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State Claims Portion of Elmer's Island
Governor Bobby Jindal came to Grand Isle Monday (Dec. 15) to announce a first step toward the commitment he made last August to restore public access to Elmer's Island. At a Noon press conference hosted by Mayor David Camardelle at the Grand Isle Community Center, the Governor asserted the state's claim of ownership to approximately 250 acres of accreted beach and sand spit on the southeast portion of the "island." The sandy hook is now officially open for day use by the public to fish, picnic and beach comb.
There will be no use fee charged other than the required licenses for those who choose to harvest fish, crabs or shrimp. It will be managed by the Louisiana Department of Wildlife and Fisheries as a wildlife refuge and public recreation area. Until further notice, all public access is from the water and no overnight or vehicle use will be allowed.
The Governor indicated that this was a first step toward acquiring and reopening the entire 1700 acres, including restoring road access from Hwy. 1 to the beach. The timeline depends on resolution of land rights and negotiations with the owner. Until it was closed, the Elmers allowed the public to access the island for a small fee.
"Louisiana is the Sportsman's Paradise and Elmer's Island is certainly one of our state's jewels," said Governor Jindal. "We are excited to announce that it is now open to the public." Jindal said that the state will keep the area as a recreation spot and a wildlife sanctuary, while also allowing fishing and bird watching. "Louisiana is committed to making sure the beaches and marshes of Elmer's and surrounding areas are restored and enhanced," he said.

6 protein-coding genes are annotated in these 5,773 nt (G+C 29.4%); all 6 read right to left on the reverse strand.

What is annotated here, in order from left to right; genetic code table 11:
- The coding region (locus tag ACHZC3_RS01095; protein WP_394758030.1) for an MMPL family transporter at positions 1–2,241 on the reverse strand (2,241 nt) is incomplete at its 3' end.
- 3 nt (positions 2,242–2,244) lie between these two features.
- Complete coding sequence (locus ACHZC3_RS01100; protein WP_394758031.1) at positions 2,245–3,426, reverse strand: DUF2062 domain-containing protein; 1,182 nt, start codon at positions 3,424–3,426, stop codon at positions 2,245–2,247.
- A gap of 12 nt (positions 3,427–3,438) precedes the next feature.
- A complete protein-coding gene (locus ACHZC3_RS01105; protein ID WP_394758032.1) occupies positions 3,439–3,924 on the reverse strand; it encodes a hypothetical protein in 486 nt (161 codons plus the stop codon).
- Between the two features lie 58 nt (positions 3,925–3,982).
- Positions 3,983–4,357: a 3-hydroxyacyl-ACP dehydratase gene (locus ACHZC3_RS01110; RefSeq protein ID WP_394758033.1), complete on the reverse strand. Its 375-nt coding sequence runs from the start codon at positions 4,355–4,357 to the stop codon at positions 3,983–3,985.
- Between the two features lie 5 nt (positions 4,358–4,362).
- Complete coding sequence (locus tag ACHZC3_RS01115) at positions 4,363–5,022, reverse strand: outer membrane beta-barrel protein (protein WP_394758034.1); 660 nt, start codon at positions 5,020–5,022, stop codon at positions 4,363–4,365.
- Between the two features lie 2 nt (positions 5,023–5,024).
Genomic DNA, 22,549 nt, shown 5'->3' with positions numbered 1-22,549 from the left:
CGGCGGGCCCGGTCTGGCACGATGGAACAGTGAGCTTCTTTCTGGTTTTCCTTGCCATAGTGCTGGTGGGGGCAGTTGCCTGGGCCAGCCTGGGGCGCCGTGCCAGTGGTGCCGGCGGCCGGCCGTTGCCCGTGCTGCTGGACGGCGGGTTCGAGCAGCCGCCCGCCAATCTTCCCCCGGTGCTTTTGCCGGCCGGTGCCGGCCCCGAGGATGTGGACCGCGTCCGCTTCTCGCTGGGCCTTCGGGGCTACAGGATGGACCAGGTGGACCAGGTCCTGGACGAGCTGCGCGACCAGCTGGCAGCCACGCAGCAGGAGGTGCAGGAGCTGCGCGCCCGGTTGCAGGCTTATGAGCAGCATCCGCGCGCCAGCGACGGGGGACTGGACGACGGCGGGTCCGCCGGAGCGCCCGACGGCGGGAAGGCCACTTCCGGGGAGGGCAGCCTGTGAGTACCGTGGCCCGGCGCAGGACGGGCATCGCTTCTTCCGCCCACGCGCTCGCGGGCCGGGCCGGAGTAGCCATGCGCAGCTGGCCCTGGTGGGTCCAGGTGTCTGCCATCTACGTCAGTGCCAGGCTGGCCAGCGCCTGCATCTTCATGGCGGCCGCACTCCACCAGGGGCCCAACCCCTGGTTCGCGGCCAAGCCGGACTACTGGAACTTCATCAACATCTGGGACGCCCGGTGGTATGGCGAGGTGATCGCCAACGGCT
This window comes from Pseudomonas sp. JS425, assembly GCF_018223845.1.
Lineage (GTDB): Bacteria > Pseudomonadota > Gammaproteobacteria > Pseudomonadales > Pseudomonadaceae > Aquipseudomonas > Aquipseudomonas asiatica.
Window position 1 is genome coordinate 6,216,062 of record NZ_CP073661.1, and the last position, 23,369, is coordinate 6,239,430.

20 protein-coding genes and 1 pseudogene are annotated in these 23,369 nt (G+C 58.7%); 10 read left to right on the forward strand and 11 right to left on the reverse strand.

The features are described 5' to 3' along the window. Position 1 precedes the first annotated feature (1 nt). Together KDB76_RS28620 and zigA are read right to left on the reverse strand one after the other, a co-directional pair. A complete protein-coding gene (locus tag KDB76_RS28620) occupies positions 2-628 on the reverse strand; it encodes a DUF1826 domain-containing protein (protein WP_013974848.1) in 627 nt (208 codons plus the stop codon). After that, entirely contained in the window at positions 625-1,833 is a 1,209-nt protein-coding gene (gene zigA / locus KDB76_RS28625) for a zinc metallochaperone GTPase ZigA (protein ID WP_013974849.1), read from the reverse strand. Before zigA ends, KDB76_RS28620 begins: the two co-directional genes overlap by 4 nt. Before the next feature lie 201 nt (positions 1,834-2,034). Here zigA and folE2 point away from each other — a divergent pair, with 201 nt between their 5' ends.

Robert Barham, Secretary of the Louisiana Department of Wildlife & Fisheries, welcomed visitors to the newly-claimed state land and asked that they use the area respectfully, packing out all trash upon leaving and picking up after others as well. He vowed to pursue negotiations with the owner to acheive the complete goal of securing the entire 1700 acres.
The road access to Elmer's Island was closed in 2001 after the death of Jay Elmer who operated the concession. The following year the Louisiana Wildlife Federation (LWF) initiated a grassroots campaign to restore public access and use through acquisition by the state.
"I can't tell you how impressed I am that our busy governor took the time to come all the way down to Grand Isle to make this announcement," said Keith Saucier, a LWF past president and leader in the campaign to acquire and reopen Elmer's Island. "That shows how committed Governor Jindal is to this project and tells me that the state has truly taken ownership of the idea. It's been a long, almost seven years since the federation, our partners with the Barataria-Terrebonne National Estuary Program and other interested organizations and citizens embarked on this effort and, at times, the prospects have looked pretty bleak. But we are heartened by this announcement and looking forward to a successful conclusion in the coming months."
Saucier, a Grand Isle camp owner, initiated the Elmer's Island acquisition campaign when he found the gate to Elmer's Island locked as he passed by on his way home to Gonzales. After investigating the situation, he brought the idea to the Louisiana Wildlife Federation and the campaign was joined.
Here is more information on Elmer's Island and the campaign to restore public use.